So here's a question: can I use both "link to" and "@import" for my stylesheets? or is that going to mess up?
Another problem with the validator: even tho It said my page wasn't "Valid", the page works, even in Linux. and It kept saying META codes weren't allowed in the HEAD area. and a bunch of other tags I used weren't either.
What's up with that?
I haven't tried my old Tripod site on the Validator yet, but I'm getting lots more visitors from 20+ different countries with the new one and great position on Google and Yahoo Search, and I haven't even tried to promote it yet.
So, just how important is it to have it totally okay with the "Validator"?
can I use both "link to" and "@import"?
I like your signature stuff about Gates.
Last edited by aRené; 07-30-2005 at 02:54 AM.
Reason: double posted, browser error, how do I delete it?
Sorry for the delay replying - I didn't notice it up there in the stickies! Shall I split this off into a separate thread?
Generally speaking the doctype you use dictates what actual tags are available inside that doctype. However most browsers will still understand it if you use something not in the doctype.
So ideally you should get it to comply with the validator, even if you have to drop it down to a transitional DTD to do that.
With links and @import, you can link in a stylesheet and use @import at the top of it if you wish - in fact, that's what I do normally.
Last edited by DaveSW; 11-02-2005 at 11:14 AM.
You can't delete nice comments about my sig. it's forbidden...
Last edited by aRené : 07-30-2005 at 07:54 AM. Reason: double posted, browser error, how do I delete it?
actually we disabled the feature because too many people were going round deleting posts in threads they'd responded to - which leaves the forum 'disjointed' shall we say...
if you want me to delete it just say the word...
Yet another tool for testing web pages/sites...
The Milyn Project has posted an early release of its new opensource tool for testing web pages/sites for Cross-Browser compatibility. Its currently called "Smooks Report Generator".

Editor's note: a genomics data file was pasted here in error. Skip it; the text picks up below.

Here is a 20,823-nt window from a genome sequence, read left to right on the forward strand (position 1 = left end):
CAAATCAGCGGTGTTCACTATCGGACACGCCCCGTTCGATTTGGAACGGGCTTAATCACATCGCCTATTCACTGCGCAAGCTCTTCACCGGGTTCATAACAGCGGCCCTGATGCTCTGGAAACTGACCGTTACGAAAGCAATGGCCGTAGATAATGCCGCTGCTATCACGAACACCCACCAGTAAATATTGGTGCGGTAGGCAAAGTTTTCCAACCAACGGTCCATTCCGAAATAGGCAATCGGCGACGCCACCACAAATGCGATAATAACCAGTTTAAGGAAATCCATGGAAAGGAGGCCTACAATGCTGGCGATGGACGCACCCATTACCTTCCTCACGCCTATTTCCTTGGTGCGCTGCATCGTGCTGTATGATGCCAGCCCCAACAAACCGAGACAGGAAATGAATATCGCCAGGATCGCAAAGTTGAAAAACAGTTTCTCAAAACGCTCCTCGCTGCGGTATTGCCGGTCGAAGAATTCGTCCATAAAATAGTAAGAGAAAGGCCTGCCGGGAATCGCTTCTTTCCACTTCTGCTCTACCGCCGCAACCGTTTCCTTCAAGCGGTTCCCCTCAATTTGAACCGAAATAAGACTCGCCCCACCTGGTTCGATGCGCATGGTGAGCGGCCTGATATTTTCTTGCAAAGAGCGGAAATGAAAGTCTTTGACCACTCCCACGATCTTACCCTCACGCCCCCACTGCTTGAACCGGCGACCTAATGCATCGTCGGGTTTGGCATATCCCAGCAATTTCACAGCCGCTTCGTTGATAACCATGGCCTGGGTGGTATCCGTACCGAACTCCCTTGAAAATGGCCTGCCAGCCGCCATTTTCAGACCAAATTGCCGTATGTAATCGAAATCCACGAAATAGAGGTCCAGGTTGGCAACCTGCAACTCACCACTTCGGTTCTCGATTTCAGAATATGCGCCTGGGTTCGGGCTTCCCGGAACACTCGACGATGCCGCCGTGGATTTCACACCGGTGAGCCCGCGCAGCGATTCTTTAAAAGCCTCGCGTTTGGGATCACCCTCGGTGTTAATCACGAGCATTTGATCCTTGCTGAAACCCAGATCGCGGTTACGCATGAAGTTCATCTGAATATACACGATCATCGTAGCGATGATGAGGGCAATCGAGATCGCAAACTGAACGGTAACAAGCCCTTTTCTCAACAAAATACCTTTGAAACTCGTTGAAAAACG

Visit the tools homepage. From there you can download the tool (try it, extend it!!) and see a sample report output.
Note, the report sample is not a mockup! The prototype has real configurations for recognising the Accessibility/Cross-Browser-Compatibility issues listed in the report pages. There are only a small number of configurations right now, but we hope to build these up over time.
This tool is different from the likes of the BOBBY accessibility validation tool in that it was:
a) built to test content for structures that may be valid in terms of the W3C Accessibility Guidelines, but still cause problems on a particular browser. As an example, see the following www.positioniseverything.net IE bug report and this tool reporting on that IE bug.
b) designed to be easily extended by people using the tool. Hopefully this will spawn a community effort to "document" these bugs in a way that allows them to be automatically identified by this tool.
I'd be very interested in hearing all opinions - good or bad!
Is this just a rehash of the same old ideas? I don't think so (obviously ), but perhaps you do!
How might I progress this project, attract contributors etc?
Last edited by tfennelly; 01-08-2006 at 09:50 AM.
You should have started a new thread.
there is so such useful information for me.......
Yes there is useful answers if you ask in the right place.